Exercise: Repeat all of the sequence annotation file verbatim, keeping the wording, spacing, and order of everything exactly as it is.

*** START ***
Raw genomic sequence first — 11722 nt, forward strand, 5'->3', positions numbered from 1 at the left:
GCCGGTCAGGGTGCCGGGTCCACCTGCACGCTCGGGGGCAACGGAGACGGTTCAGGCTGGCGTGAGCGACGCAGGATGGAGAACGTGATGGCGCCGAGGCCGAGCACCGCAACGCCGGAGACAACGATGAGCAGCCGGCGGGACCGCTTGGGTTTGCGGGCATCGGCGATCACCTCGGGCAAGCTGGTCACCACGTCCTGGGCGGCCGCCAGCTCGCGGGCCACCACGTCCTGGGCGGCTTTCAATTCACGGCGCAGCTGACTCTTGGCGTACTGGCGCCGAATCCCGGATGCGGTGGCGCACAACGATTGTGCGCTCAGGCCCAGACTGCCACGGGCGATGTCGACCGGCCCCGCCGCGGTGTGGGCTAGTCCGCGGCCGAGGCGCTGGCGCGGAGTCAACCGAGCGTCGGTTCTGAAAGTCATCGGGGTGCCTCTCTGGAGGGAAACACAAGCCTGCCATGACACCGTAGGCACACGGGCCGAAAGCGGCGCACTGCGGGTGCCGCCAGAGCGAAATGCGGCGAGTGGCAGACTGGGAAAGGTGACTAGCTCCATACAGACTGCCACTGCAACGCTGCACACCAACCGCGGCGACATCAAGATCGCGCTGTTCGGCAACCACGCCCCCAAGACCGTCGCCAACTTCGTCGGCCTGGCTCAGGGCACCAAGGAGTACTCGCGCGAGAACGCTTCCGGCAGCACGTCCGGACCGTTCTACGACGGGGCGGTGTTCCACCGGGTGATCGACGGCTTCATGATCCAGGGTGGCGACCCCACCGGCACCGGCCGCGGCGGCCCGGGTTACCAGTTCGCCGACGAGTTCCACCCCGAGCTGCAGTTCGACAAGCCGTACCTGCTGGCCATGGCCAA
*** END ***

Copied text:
Raw genomic sequence first — 11722 nt, forward strand, 5'->3', positions numbered from 1 at the left:
GCCGGTCAGGGTGCCGGGTCCACCTGCACGCTCGGGGGCAACGGAGACGGTTCAGGCTGGCGTGAGCGACGCAGGATGGAGAACGTGATGGCGCCGAGGCCGAGCACCGCAACGCCGGAGACAACGATGAGCAGCCGGCGGGACCGCTTGGGTTTGCGGGCATCGGCGATCACCTCGGGCAAGCTGGTCACCACGTCCTGGGCGGCCGCCAGCTCGCGGGCCACCACGTCCTGGGCGGCTTTCAATTCACGGCGCAGCTGACTCTTGGCGTACTGGCGCCGAATCCCGGATGCGGTGGCGCACAACGATTGTGCGCTCAGGCCCAGACTGCCACGGGCGATGTCGACCGGCCCCGCCGCGGTGTGGGCTAGTCCGCGGCCGAGGCGCTGGCGCGGAGTCAACCGAGCGTCGGTTCTGAAAGTCATCGGGGTGCCTCTCTGGAGGGAAACACAAGCCTGCCATGACACCGTAGGCACACGGGCCGAAAGCGGCGCACTGCGGGTGCCGCCAGAGCGAAATGCGGCGAGTGGCAGACTGGGAAAGGTGACTAGCTCCATACAGACTGCCACTGCAACGCTGCACACCAACCGCGGCGACATCAAGATCGCGCTGTTCGGCAACCACGCCCCCAAGACCGTCGCCAACTTCGTCGGCCTGGCTCAGGGCACCAAGGAGTACTCGCGCGAGAACGCTTCCGGCAGCACGTCCGGACCGTTCTACGACGGGGCGGTGTTCCACCGGGTGATCGACGGCTTCATGATCCAGGGTGGCGACCCCACCGGCACCGGCCGCGGCGGCCCGGGTTACCAGTTCGCCGACGAGTTCCACCCCGAGCTGCAGTTCGACAAGCCGTACCTGCTGGCCATGGCCAA